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e supposed so–and Miss Crawford took her harp59, she had nothing to do but to listen; and her tranquillity remained undisturbed the rest of the evening, except when Mr. Crawford now and then addressed to her a question or observation, which she could not avoid answering. Miss Crawford was too much vexed60 by what had passed to be in a humour for anything but music. With that she soothed61 herself and amused her friend.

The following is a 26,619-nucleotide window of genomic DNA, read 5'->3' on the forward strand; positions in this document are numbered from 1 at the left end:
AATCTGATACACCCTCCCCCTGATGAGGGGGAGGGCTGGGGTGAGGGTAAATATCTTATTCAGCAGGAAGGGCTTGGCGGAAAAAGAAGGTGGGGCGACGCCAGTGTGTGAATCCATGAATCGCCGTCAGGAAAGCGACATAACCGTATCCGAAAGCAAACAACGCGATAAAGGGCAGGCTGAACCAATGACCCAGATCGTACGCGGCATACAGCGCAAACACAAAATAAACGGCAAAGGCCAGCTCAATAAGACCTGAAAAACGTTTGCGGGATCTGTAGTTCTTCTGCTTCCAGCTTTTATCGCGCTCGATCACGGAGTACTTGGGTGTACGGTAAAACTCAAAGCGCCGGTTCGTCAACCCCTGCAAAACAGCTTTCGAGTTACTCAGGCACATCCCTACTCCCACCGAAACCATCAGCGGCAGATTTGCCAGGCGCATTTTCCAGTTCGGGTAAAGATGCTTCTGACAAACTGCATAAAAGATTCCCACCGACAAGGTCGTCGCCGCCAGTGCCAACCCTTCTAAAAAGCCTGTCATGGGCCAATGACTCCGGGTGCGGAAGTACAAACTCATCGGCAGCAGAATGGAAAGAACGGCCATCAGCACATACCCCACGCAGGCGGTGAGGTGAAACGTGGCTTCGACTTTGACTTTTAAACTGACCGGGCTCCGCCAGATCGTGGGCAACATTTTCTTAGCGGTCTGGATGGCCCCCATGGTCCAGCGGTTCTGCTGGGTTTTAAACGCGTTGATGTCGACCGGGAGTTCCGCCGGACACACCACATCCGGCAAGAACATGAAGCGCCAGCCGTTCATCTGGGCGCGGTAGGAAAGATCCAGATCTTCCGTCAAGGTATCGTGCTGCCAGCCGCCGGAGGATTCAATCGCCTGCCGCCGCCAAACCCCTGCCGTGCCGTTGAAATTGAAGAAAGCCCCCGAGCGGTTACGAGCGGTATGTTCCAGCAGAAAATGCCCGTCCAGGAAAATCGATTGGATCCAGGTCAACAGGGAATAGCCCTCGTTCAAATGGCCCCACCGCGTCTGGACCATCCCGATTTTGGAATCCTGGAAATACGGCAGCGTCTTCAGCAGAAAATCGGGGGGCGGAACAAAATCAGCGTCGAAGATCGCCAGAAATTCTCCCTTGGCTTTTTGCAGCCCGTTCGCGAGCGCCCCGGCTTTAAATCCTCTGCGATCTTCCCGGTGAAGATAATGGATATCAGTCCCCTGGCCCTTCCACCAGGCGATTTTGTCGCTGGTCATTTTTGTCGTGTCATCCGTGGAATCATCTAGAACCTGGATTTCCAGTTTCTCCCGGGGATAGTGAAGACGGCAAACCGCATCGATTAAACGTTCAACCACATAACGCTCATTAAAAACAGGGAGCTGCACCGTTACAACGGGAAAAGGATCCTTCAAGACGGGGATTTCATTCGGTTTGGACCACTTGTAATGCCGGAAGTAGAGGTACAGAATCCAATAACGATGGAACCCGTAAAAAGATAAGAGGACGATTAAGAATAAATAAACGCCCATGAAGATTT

The assurance of Edmund’s being so soon to take orders, coming upon her like a blow that had been suspended, and still hoped uncertain and at a distance, was felt with resentment62 and mortification63. She was very angry with him. She had thought her influence more. She had begun to think of him; she felt that she had, with great regard, with almost decided64 intentions; but she would now meet him with his own cool feelings. It was plain that he could have no serious views, no true attachment65, by fixing himself in a situation which he must know she would never stoop to. She would learn to match him in his indifference66. She would henceforth admit his attentions without any idea beyond immediate1 amusement. If he could so command his affections, hers should do her no harm+Henry Crawford had quite made up his mind by the next morning to give another fortnight to Mansfield, and having sent for his hunters, and written a few lines of explanation to the Admiral, he looked round at his sister as he sealed and threw the letter from him, and seeing the coast clear of the rest of the family, said, with a smile, “And how do you think I mean to amuse myself, Mary, on the days that I do not hunt? I am grown too old to go out more than three times a week; but I have a plan for the intermediate day